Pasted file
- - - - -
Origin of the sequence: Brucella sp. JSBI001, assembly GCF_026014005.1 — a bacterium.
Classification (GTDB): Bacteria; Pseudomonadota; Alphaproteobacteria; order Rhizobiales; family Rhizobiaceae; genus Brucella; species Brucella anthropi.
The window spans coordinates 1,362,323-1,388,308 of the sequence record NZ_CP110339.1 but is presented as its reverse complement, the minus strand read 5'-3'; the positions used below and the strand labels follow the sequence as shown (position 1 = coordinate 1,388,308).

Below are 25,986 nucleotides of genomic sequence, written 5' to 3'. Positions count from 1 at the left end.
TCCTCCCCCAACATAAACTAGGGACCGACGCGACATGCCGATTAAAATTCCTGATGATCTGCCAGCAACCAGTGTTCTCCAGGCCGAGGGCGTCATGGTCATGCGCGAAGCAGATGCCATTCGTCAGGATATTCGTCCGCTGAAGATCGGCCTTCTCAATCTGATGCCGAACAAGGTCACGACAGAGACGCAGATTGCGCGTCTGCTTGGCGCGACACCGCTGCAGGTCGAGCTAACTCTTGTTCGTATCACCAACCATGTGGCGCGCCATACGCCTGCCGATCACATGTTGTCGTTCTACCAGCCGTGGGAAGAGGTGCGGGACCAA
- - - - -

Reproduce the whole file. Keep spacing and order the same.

Origin of the sequence: Brucella sp. JSBI001, assembly GCF_026014005.1 — a bacterium.
Classification (GTDB): Bacteria; Pseudomonadota; Alphaproteobacteria; order Rhizobiales; family Rhizobiaceae; genus Brucella; species Brucella anthropi.
The window spans coordinates 1,362,323-1,388,308 of the sequence record NZ_CP110339.1 but is presented as its reverse complement, the minus strand read 5'-3'; the positions used below and the strand labels follow the sequence as shown (position 1 = coordinate 1,388,308).

Below are 25,986 nucleotides of genomic sequence, written 5' to 3'. Positions count from 1 at the left end.
TCCTCCCCCAACATAAACTAGGGACCGACGCGACATGCCGATTAAAATTCCTGATGATCTGCCAGCAACCAGTGTTCTCCAGGCCGAGGGCGTCATGGTCATGCGCGAAGCAGATGCCATTCGTCAGGATATTCGTCCGCTGAAGATCGGCCTTCTCAATCTGATGCCGAACAAGGTCACGACAGAGACGCAGATTGCGCGTCTGCTTGGCGCGACACCGCTGCAGGTCGAGCTAACTCTTGTTCGTATCACCAACCATGTGGCGCGCCATACGCCTGCCGATCACATGTTGTCGTTCTACCAGCCGTGGGAAGAGGTGCGGGACCAA